The Guide

How to Avoid Injury on the Slopes

Skiing is an active exercise and so the muscles involved will need to be ready to avoid those sore legs and help reduce your risk of injury. Any preparation you did prior to heading out on the slopes will have been beneficial in avoiding the emergency department.

The good news is that snowsports are safer than ever with improved equipment, groomed pistes and better instruction. ‘Medicines de Montagne’, who collate all the injury information throughout the French Alps, state in their report for 2016/17 winter season that ‘for every 1000 days participated in all snowsports there are 2.57 injuries’. This is from an estimated 8 million participants in all disciplines. Most of these injuries will be minor, with 94.1% of patients returning home from the Doctor’s surgery and not requiring hospitalisation.

Don’t become an injury statistic

Knees are the most common injured joint, accounting for 37% of all injuries. Shoulders account for 15% and only 2.8% are attributed to head injuries. In snowboarding, 27% of all injuries are fractured wrists and it is recognised that the use of wrist guards can help reduce your risk by up to 50% so it is well worth the purchase!

In addition to the general risk, which is small, other intrinsic factors may also help reduce injuries. One important factor is being prepared for your sport. Ideally preparation should be incorporated into your normal physical activity, or at least started 6 weeks prior to your trip. Simple cardiovascular gym work such as cycling or the cross trainer can be of huge benefit in creating endurance and leg strength. Step ups, lunges and squats are also recommended for the same reasons.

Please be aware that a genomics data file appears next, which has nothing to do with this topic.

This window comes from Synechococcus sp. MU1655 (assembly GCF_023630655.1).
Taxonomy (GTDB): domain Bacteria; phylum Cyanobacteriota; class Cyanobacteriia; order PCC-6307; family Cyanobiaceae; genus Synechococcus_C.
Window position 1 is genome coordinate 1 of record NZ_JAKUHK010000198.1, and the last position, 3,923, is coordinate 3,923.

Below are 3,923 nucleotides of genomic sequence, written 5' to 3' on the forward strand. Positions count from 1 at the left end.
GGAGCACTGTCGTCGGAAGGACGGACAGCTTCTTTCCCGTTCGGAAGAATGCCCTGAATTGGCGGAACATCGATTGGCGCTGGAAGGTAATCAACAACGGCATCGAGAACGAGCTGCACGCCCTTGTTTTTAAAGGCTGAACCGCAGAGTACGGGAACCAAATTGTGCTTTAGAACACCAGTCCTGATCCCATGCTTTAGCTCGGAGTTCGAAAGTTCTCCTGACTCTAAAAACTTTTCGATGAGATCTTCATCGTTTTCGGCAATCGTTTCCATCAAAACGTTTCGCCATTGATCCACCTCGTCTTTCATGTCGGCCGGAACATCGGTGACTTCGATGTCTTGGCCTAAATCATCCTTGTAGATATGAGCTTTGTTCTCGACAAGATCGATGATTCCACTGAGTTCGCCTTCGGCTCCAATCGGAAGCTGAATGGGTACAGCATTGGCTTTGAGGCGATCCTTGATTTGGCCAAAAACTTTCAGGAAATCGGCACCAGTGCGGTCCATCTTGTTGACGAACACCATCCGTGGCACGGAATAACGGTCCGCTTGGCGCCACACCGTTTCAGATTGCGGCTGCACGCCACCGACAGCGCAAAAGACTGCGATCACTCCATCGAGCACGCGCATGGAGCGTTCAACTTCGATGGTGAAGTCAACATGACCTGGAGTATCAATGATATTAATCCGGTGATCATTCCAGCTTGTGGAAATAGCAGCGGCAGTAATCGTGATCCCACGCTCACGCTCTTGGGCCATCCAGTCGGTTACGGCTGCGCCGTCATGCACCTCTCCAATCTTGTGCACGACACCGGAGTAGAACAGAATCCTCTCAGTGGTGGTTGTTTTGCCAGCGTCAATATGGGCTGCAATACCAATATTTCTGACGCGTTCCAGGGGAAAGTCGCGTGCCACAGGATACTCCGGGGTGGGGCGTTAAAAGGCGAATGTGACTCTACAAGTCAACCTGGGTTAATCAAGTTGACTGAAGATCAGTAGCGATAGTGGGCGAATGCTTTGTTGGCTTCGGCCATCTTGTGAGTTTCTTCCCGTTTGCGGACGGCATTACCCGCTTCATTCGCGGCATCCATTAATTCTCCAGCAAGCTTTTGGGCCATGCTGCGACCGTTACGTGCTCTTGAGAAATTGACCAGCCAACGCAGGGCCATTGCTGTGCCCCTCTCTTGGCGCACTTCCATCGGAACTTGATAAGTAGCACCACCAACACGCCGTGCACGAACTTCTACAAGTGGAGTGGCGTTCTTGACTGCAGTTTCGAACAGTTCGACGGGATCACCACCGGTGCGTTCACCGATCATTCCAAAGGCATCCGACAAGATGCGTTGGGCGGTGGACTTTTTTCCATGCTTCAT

It’s not too late!

By the time you read this you’ll probably have already been out on the slopes, but it’s not too late to give yourself a little extra help.

Being prepared for the activity you are about to do can help your brain’s reaction time and your muscles to cope better with the physical stress they are about to incur. Try these simple exercises before your next ski session:

  1. Stand on an uneven surface (eg. a cushion) and do single leg dips which are excellent for strength, control and balance around the knee.
  2. Stand on one leg with your eyes closed and see how long you can maintain a stable position without falling.
  3. Dynamic movements help your body to warm up. Before you get on the lift, emulate the movements of skiing or boarding until you have a light sweat.

Your muscles work more efficiently when they are warm and can absorb more stress and are less likely to become injured.

So, being fitter, well prepared and better at your sport will go some way to reducing the amount of falls you have during the day and, as obvious as it may seem, if you don’t fall you are less likely to injure yourself

Our top injury prevention tips:

  • Check that your ski bindings are at the correct setting.
  • Snowboarders should use wrist guards
  • The use of helmets can help reduce head injury.
  • Follow FIS code of piste safety.
  • Always get professional instruction.
  • Be aware of excess alcohol while on the slopes.

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Contributors to this article...

Gavin Fernie-Jones



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Andy Lloyd



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Andy Davies